The escalating battle being waged for new Internet taxes to fund Canadian content does not stop with proposals for new fees on Internet access and online video services. Cultural groups also want to increase the “discoverability” of Canadian content by mandating its inclusion in search results. According to the ACTRA submission to the broadcast and telecom legislative review panel, it has been calling for search engine regulation for the past 20 years:
ACTRA stated during the 1999 CRTC process that Internet search engines would become the gateway for consumers to access the vast array of entertainment and information now available from around the world. We argued then the CRTC should regulate them.
It now argues for mandated inclusion of Canadian content in search results for cultural content under threat of economic sanction:
Regulating search engines would be difficult, but ACTRA recommends the government approach search engines like Google, Bing and others, and request they ensure Canadians are offered some Canadian choices in their search results. While it is neither possible nor appropriate to interfere in the final selection made by individuals, Canadian consumers should have a real choice, including Canadian films, television programs and music. We expect companies would concur with the government’s reasonable request to be seen as good corporate citizens. If a particular search engine does not agree to this request, the government should impose an appropriate regulatory constraint or burden, such as amending the Income Tax Act to discourage Canadians from advertising on search engines that fail to comply.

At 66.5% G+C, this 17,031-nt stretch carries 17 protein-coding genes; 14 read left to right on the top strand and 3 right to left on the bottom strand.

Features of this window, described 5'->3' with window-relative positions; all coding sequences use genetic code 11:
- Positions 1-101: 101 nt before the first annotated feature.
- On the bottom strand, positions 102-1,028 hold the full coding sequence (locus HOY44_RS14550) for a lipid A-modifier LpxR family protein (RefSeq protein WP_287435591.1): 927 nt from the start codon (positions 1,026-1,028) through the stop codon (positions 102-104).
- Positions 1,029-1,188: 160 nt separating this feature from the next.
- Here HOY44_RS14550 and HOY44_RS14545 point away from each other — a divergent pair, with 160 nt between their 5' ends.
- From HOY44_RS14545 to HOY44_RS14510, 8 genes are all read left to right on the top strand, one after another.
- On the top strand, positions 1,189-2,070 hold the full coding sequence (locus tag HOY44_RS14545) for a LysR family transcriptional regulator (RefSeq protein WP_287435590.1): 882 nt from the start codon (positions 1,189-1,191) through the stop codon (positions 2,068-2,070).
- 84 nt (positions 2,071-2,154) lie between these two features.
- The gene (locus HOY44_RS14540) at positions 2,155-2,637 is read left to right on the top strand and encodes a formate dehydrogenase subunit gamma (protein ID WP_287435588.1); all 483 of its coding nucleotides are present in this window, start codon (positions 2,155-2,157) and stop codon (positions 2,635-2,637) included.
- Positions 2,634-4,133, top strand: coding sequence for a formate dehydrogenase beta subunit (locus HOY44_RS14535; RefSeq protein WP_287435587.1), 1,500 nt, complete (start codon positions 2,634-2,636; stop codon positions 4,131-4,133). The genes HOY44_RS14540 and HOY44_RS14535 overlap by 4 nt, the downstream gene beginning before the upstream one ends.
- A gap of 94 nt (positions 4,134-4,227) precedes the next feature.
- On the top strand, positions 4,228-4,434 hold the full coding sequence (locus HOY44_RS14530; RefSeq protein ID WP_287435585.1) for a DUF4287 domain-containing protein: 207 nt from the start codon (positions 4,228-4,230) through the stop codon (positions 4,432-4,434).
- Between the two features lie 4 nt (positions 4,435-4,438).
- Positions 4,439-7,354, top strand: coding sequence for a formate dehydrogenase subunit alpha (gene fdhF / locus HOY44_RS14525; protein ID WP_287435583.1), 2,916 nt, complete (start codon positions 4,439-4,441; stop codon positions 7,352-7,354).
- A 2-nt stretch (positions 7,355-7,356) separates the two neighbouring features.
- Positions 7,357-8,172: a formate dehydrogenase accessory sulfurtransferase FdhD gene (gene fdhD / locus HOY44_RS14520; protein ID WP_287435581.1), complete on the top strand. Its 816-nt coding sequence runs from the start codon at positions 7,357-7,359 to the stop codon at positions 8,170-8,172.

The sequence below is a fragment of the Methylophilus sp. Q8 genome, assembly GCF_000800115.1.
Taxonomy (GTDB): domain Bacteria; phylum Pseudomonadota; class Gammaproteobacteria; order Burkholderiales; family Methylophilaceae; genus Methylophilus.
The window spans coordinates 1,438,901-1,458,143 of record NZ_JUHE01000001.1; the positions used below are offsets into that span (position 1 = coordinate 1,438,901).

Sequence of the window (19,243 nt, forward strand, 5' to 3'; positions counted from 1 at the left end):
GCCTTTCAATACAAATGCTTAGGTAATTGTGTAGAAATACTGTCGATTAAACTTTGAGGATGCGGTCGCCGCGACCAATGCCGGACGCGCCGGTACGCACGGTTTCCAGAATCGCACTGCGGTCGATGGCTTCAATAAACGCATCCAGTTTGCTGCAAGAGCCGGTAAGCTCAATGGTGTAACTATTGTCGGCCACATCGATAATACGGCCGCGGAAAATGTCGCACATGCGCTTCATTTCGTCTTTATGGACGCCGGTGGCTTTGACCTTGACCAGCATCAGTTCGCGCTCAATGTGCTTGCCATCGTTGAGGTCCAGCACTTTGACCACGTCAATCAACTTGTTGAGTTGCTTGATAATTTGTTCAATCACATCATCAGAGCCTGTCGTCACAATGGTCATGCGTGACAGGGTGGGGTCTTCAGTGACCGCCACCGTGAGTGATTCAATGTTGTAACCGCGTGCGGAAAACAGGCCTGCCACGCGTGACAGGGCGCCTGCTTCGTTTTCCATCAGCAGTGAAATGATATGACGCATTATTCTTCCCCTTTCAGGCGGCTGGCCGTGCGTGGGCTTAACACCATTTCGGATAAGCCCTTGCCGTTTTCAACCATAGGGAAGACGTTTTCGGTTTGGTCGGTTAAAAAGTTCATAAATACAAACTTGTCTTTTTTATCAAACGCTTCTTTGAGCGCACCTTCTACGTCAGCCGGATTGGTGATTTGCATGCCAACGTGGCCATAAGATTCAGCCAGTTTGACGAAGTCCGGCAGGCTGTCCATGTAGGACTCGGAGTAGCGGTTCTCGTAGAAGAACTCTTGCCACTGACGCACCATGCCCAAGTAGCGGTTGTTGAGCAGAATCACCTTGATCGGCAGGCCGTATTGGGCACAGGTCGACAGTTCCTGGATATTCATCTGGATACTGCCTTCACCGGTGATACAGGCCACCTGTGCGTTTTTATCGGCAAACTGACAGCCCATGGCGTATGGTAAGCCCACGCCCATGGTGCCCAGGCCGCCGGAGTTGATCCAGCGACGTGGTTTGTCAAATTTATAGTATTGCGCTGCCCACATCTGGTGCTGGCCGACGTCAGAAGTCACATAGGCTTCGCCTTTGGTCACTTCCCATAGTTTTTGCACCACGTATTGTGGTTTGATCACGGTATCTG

In other words, ACTRA wants the government to threaten search engines with regulatory constraints it they refuse to tinker with their algorithms to ensure that Canadian content appears when Canadian search for cultural or artistic content.
There is no doubt that search engines would refuse the government’s “request”, noting that governments should have no role in determining search results of lawful content in a free and democratic society. Indeed, ACTRA would rightly reject a government policy to condition grants or other public support for Canadian creators on the inclusion of approved messages within the content of a show. Yet it thinks that it is acceptable for the Canadian government to dictate search results to advance a government cultural policy under threat of economic penalties. It isn’t and the proposal should be firmly rejected.